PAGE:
COVID-19 is crushing health systems in Brazil, India, and Europe. Countries like France and Canada have reinstated strict lockdowns. Vaccines provide the safest method to avoid these setbacks. In the United States, policymakers should learn from past mistakes and exhibit thoughtful leadership. With viral variants threatening to extend the pandemic, efforts at the community level—such as masking, physical distancing, hygiene, and now vaccinations—continue to be the core practices in curbing their spread. Vaccine verification solutions will augment these efforts.

A health-care worker shows a vaccination card after receiving a dose of the AstraZeneca/Oxford coronavirus disease vaccine at a public hospital in Rio de Janeiro, Brazil on January 27, 2021.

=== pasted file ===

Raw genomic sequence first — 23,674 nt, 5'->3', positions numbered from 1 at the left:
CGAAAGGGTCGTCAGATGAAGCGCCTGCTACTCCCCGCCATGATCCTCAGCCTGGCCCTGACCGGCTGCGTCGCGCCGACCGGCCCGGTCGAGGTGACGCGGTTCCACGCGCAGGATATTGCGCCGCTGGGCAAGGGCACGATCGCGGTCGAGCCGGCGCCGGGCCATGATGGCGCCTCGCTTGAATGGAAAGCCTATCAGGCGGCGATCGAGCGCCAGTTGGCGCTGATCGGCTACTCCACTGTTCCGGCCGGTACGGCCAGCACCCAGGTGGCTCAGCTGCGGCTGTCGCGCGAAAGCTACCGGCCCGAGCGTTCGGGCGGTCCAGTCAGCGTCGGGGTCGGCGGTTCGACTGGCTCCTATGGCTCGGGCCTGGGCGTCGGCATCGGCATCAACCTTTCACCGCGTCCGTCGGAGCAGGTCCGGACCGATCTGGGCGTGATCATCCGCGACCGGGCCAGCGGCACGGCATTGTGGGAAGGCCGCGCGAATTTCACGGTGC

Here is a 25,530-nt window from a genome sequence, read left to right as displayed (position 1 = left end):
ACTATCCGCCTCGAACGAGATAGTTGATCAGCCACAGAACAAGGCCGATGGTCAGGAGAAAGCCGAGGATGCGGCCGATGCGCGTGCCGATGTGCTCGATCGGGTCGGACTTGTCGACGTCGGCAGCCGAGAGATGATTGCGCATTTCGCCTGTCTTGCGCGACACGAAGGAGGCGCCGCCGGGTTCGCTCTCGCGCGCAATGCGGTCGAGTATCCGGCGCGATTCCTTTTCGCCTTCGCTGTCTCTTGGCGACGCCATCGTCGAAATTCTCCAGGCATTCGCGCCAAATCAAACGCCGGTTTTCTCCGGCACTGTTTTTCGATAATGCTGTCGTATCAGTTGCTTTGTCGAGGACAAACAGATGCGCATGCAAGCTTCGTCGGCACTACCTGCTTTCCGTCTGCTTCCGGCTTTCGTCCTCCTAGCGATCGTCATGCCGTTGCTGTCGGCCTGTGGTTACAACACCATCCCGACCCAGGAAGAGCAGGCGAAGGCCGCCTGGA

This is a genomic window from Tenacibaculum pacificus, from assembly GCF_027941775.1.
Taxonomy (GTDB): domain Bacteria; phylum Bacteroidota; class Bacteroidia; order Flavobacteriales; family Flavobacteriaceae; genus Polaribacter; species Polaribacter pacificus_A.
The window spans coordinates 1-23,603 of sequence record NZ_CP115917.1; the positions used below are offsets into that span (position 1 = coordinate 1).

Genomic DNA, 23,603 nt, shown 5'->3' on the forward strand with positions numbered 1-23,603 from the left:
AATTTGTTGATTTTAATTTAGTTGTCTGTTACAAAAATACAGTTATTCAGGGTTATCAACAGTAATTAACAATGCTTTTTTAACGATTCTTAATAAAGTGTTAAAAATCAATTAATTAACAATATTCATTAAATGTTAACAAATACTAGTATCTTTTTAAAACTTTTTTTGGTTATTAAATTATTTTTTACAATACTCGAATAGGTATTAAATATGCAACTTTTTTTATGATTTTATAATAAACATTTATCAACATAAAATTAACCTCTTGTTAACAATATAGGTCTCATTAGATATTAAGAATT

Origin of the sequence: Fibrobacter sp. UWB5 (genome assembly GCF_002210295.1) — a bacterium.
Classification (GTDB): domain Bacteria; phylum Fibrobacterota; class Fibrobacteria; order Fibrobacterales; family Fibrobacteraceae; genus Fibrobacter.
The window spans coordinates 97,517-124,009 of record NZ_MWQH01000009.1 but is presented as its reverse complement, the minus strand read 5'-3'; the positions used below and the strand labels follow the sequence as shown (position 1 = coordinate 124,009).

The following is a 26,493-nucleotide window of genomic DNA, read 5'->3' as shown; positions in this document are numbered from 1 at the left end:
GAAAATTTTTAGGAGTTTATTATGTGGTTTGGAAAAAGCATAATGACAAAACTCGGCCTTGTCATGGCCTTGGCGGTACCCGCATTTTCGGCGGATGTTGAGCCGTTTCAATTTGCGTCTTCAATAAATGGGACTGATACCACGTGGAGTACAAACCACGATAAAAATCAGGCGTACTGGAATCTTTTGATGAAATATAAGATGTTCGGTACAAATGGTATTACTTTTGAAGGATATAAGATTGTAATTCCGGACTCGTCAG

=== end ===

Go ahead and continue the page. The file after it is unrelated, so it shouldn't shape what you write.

A health-care worker shows a vaccination card after receiving a dose of the AstraZeneca/Oxford coronavirus disease vaccine at a public hospital in Rio de Janeiro, Brazil on January 27, 2021. REUTERS/Pilar Olivares

Junaid Nabi, MD, MPH, is a health-care researcher working at the intersection of health-care reform and innovation. He is a senior fellow at the Aspen Institute and serves on the Working Group on Regulatory Considerations for Digital Health and Innovation at the World Health Organization.